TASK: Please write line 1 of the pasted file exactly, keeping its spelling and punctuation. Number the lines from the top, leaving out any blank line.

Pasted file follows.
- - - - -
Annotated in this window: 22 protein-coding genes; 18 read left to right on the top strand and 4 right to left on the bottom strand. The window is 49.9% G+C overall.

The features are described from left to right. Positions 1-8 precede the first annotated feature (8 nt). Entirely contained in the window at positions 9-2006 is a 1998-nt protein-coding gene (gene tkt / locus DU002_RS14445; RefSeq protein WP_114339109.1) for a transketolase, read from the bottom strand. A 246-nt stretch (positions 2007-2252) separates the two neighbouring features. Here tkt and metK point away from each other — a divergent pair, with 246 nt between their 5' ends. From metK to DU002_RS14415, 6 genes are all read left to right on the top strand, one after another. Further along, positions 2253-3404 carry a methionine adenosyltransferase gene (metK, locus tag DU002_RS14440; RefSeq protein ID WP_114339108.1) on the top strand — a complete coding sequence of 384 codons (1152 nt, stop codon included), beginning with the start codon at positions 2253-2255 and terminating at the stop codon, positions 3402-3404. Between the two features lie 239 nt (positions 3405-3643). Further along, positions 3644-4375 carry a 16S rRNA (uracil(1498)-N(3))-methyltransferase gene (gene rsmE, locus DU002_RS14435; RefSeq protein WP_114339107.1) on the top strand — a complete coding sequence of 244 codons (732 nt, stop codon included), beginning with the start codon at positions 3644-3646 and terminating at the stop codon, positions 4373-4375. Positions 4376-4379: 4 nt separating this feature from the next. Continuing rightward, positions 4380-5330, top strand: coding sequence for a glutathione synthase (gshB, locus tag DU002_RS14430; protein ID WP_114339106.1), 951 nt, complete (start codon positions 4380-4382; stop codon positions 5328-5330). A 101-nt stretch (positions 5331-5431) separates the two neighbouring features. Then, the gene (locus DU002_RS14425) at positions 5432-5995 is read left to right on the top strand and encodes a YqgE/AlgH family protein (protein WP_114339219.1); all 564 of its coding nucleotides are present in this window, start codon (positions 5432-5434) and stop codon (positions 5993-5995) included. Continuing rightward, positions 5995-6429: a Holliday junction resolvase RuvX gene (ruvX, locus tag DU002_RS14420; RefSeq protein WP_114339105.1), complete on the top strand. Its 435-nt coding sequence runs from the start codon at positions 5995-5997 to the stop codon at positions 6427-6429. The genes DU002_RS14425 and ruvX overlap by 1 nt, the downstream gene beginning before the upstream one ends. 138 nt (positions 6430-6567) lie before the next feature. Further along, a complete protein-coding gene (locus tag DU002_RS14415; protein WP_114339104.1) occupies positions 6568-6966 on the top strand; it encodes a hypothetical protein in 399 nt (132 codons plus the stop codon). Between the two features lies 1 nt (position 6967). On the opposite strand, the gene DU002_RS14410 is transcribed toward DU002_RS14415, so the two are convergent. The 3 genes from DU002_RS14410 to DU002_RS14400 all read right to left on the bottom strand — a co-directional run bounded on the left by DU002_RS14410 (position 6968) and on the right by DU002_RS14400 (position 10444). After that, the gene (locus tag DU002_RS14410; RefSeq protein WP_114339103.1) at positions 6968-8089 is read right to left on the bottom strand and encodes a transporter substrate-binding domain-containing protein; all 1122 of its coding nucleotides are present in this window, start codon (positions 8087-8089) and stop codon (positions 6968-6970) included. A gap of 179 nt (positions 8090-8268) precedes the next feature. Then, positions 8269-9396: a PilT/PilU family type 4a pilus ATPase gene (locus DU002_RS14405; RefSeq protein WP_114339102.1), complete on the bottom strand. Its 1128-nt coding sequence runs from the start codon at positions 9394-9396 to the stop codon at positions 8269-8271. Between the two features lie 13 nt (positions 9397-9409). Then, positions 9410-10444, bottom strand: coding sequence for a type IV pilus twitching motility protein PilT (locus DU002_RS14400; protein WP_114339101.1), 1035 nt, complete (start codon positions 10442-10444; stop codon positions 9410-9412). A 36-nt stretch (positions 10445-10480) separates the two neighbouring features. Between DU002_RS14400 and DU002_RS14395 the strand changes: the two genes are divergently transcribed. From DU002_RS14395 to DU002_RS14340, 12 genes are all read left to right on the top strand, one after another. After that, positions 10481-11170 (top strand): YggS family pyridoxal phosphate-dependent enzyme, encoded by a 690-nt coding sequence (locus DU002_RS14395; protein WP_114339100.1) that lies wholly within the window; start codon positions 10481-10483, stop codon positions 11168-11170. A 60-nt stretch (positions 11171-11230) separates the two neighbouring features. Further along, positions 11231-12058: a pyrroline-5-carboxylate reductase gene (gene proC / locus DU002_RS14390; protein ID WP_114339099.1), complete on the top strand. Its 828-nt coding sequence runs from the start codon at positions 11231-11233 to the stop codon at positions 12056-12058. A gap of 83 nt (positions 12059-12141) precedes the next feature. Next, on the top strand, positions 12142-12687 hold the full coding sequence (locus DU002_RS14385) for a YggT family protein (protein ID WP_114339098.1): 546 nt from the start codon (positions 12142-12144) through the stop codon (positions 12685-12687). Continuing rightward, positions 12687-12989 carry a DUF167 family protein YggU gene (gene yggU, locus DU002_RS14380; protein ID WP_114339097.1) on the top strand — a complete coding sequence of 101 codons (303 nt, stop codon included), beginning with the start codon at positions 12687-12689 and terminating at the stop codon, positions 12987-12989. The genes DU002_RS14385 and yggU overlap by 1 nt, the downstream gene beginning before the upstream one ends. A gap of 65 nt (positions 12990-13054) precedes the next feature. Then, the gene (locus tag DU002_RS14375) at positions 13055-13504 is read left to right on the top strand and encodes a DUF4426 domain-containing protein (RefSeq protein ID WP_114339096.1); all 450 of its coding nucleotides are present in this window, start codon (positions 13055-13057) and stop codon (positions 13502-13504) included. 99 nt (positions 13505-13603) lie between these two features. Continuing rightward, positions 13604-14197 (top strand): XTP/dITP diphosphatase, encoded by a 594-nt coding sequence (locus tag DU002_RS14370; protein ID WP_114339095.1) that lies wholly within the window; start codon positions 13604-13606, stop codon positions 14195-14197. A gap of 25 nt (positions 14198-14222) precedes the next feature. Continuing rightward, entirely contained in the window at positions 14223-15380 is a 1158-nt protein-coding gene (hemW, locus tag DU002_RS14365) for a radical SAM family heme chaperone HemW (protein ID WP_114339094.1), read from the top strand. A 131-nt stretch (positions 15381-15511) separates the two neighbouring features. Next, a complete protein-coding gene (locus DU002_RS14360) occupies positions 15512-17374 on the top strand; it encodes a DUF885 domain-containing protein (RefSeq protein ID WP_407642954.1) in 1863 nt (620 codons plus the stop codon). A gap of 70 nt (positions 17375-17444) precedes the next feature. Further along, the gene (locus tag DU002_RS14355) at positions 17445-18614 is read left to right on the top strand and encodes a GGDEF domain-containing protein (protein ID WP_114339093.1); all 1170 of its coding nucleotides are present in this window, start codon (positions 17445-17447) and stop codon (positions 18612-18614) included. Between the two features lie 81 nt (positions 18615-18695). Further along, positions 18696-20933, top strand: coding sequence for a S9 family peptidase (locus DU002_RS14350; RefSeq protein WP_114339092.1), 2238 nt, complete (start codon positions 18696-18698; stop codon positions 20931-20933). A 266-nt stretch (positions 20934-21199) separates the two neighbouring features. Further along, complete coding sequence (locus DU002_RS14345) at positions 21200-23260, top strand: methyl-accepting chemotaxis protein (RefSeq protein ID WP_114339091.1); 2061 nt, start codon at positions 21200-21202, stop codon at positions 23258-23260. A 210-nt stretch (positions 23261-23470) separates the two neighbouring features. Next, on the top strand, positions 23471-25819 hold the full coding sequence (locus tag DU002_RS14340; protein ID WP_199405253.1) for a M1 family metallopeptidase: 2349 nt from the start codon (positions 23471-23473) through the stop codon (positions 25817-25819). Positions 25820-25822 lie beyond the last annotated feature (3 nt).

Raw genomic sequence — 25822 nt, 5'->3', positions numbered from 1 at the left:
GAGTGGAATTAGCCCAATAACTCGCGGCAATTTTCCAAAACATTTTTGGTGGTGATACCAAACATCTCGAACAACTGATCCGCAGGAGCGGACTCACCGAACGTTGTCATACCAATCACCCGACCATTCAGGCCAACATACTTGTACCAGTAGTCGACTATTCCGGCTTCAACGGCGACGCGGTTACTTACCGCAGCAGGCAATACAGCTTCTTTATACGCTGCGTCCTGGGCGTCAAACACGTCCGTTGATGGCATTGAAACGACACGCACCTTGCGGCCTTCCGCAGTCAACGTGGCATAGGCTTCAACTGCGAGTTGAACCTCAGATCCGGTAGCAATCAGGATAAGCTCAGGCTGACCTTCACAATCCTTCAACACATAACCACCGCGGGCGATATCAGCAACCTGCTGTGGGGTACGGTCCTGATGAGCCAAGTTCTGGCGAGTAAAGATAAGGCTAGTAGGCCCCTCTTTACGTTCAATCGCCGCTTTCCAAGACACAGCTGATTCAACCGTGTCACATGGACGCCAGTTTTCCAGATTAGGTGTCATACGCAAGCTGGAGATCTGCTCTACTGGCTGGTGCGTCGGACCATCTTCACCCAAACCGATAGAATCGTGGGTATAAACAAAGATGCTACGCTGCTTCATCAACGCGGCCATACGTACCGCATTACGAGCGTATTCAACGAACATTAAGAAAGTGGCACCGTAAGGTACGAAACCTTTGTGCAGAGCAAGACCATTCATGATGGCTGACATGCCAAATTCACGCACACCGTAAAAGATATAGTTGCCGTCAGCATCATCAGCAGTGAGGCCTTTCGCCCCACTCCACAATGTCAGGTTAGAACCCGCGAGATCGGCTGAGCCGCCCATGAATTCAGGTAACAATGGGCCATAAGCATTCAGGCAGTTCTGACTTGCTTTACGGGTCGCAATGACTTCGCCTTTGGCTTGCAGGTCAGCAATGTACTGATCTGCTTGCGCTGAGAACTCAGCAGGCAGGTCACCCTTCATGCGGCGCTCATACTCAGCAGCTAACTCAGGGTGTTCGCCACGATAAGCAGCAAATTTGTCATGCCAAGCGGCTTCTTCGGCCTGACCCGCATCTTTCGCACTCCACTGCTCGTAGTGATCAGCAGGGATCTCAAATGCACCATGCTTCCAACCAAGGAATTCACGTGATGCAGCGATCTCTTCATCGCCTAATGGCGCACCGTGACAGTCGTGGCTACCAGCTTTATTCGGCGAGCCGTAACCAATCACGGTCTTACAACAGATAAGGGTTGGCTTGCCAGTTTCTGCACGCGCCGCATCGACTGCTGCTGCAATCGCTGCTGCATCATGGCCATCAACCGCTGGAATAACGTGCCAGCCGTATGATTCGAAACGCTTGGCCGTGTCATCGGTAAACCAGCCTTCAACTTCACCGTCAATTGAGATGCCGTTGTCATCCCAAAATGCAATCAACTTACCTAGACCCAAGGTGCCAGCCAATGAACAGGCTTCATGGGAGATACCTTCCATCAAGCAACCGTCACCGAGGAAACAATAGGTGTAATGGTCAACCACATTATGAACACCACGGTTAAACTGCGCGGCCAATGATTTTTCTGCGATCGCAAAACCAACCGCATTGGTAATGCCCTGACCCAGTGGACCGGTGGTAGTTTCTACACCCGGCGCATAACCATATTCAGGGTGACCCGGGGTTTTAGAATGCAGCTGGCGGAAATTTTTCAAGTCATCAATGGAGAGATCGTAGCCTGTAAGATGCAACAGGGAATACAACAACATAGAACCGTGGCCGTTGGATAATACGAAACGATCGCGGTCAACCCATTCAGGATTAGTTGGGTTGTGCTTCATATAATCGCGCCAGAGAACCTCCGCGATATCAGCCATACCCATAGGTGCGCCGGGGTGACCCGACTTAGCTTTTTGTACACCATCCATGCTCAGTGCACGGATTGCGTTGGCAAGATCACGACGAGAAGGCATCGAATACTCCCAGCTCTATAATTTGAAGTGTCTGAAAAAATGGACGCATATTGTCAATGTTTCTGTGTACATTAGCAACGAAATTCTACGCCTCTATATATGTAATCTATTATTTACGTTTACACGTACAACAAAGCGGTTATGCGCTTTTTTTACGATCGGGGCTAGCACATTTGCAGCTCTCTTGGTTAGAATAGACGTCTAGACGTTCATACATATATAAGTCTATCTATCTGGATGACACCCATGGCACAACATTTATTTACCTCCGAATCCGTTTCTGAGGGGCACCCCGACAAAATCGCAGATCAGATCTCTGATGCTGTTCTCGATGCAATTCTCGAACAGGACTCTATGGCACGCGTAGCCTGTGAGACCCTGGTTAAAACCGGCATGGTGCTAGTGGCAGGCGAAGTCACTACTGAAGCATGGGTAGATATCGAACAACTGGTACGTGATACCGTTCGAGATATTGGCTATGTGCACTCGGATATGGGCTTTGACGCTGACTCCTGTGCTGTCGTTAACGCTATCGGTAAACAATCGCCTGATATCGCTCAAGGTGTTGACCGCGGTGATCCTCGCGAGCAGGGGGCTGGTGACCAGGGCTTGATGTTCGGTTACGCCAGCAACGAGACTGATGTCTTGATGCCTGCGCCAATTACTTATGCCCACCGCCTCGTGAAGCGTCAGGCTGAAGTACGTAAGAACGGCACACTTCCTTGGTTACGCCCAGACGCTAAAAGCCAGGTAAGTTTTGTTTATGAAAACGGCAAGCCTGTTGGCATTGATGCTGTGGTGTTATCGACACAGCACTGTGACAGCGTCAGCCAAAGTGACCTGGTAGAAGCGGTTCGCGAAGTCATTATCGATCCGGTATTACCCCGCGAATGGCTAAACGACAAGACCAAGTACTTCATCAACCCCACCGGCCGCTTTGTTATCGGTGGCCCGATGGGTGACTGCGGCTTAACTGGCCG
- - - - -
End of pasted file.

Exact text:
Annotated in this window: 22 protein-coding genes; 18 read left to right on the top strand and 4 right to left on the bottom strand. The window is 49.9% G+C overall.